The PSAT is Done – Now it’s Time to Check Out the ACT

Originally published November 7, 2019

Congratulations on making it through the PSAT! I’m hoping you feel really good about it – and not just because it’s over! If you don’t, however, you certainly don’t need to stress, because colleges will never see those scores. But good, bad, or otherwise, you’ll be waiting until December for your scores to come back. One great use of your time between now and then is to check out the ACT. While rocking the PSAT won’t get you any closer to getting into the college of your choice, rocking the SAT or ACT most certainly will.

Since you just took the PSAT, you know what the SAT will be like. Why? Because the SAT is basically the PSAT again with 15 extra minutes and 15 extra questions. So, assuming you did your best and nothing super strange happened on test day, your PSAT scores are a really good predictor of how you’d do on the SAT were you to take it right now. Spending some time checking out and taking the ACT makes sense so that, in December, you can sit down with both sets of scores and decide which road you’re heading down.

It’s worth mentioning here that colleges really don’t care which test you take. They simply consult a concordance chart to equate the scores and put everyone on the same scale. The best test to take is the best test for you, so let’s take a better look at the ACT and how it’s different from the PSAT you just took. There are plenty of details below, but be sure to check out our handy SAT vs. ACT Infographic to see a comparison of the tests on one page.

Speedy Assessment vs. Slower Reasoning

When my students take an ACT for the first time after having taken the PSAT, their first response is typically something like, “The questions seemed much more clear. I felt like I knew what I was doing.” That probably sounds great to you, but with the next breath, it’s usually something like, “But I wish I had more time to finish each section.” And those really are the key differences between the ACT and the P/SAT: the hardest stuff on the SAT is harder than the hardest stuff on the ACT, mostly because it’s trickier, but you have more time to think about it. The material on the ACT is more straightforward, but you need to do more questions in less time. So expect to have to hustle more on each ACT section than you did on the SAT. If you already ran short of time on the SAT sections, you might have a very difficult time handling the pace of the ACT.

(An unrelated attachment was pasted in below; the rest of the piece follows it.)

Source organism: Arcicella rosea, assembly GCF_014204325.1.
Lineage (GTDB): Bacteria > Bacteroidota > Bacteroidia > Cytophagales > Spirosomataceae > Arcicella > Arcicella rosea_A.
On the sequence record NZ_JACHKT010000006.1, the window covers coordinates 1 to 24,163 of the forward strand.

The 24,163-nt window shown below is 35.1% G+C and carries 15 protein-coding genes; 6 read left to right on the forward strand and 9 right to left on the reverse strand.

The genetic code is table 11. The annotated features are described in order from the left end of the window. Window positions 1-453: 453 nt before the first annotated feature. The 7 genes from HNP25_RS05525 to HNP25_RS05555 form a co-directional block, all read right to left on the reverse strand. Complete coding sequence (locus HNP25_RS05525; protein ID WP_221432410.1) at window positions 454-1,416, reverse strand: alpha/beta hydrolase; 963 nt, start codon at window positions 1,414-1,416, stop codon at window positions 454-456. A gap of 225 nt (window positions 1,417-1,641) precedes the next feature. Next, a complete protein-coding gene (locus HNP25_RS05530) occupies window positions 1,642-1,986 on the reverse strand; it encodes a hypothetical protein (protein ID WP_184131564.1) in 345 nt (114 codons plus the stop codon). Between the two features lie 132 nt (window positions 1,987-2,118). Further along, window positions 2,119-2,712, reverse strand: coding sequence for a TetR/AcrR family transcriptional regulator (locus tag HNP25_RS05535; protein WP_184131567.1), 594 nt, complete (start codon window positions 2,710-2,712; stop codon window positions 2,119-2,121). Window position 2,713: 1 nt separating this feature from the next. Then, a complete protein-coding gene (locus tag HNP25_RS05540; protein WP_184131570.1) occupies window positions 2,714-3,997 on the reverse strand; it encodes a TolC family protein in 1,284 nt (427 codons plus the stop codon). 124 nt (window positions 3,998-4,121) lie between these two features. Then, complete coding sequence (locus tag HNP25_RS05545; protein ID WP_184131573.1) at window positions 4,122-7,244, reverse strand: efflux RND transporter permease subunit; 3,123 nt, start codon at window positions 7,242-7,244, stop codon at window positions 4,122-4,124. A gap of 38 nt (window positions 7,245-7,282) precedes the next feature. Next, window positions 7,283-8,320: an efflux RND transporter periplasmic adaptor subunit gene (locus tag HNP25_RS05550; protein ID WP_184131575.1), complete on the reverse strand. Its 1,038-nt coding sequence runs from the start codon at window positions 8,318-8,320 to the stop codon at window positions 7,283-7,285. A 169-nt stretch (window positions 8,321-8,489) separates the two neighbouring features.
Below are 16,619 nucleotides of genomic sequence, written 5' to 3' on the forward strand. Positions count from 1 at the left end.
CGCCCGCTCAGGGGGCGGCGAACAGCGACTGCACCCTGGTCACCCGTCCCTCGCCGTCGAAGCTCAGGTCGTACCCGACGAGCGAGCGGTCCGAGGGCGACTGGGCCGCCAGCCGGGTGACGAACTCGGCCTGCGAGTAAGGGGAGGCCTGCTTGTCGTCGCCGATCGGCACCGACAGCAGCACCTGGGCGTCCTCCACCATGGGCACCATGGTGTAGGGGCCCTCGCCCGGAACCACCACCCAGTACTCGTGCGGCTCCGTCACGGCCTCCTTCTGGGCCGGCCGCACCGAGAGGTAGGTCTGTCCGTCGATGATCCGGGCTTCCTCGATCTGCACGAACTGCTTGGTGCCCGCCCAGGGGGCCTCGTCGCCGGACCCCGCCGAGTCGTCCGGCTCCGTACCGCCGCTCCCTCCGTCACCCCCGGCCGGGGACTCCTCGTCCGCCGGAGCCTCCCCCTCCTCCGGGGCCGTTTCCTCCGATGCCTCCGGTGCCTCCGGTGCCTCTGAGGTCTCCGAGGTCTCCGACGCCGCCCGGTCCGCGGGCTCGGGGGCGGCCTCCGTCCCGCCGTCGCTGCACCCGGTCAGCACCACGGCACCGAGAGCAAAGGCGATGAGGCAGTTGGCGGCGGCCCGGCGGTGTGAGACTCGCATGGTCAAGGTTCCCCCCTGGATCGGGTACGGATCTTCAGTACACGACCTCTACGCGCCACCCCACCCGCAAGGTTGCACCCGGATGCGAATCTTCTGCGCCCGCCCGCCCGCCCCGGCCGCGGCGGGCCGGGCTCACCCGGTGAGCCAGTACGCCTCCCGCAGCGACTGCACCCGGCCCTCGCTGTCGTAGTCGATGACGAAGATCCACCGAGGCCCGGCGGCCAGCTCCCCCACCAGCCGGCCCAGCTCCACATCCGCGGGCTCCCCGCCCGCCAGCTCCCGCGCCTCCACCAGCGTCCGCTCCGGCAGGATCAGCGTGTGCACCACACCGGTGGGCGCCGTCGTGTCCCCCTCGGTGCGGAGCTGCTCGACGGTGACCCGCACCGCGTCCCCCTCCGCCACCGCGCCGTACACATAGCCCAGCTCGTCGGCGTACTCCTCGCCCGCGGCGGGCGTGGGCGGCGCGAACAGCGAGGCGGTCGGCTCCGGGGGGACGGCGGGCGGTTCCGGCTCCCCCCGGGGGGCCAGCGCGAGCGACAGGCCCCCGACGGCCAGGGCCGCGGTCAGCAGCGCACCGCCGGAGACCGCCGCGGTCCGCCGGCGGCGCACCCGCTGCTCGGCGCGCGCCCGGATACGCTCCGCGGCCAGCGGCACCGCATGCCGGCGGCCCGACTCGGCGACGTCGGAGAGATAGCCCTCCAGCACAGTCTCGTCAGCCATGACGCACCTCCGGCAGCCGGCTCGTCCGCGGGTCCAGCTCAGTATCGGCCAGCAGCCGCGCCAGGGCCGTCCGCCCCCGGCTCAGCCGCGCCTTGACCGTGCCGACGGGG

Let’s take a closer look at how each section of the ACT differs from the comparable SAT section and what you should be thinking about when you sit down to take an ACT practice test.

ACT English

This section will look the most familiar to you, since it’s very similar to the Writing section of the PSAT. That being said, here are a few tips:

ACT Math

There’s only one math section on the ACT, and you’ll be able to use your calculator on the whole thing. These questions will look more like those you’ve seen in math classes and will be drawn from Geometry, Algebra 1 and 2, and even Precalculus.

ACT Reading

This is the section for which time really becomes a factor. You’ll have about a third less time per passage, so you’ll have to keep moving in order to finish in time.

ACT Science

There is no Science section on the PSAT, so this will be totally new to you. I’ve been describing the ACT as the more straightforward test, and it is, but the least honest thing the ACT does is calling the Science section the Science section. Were it being more honest, this section would be called the Reading Charts and Graphs section. It’s not about our science content knowledge, so if science isn’t your thing, that’s no reason to dodge the ACT. On the other hand, if you’re a big science geek, that doesn’t mean this is going to be a slam dunk.

Best of luck on your ACT practice test! In addition to following the tips above, be sure to put yourself in a position to win when you take the test. Don’t start it after a long day of school or after you lose the league championship. The best time to take one is first thing in the morning on a weekend when you’re well-rested and can focus. 

Deciding between the ACT and the SAT should be a thoughtful choice, but it shouldn’t be a stressful one. About half the students we see perform approximately equally well on either test, but the other half definitely overperforms on one test relative to the other. So if there is a path of least resistance for you, you’ll be thankful later that you took some time now to identify it!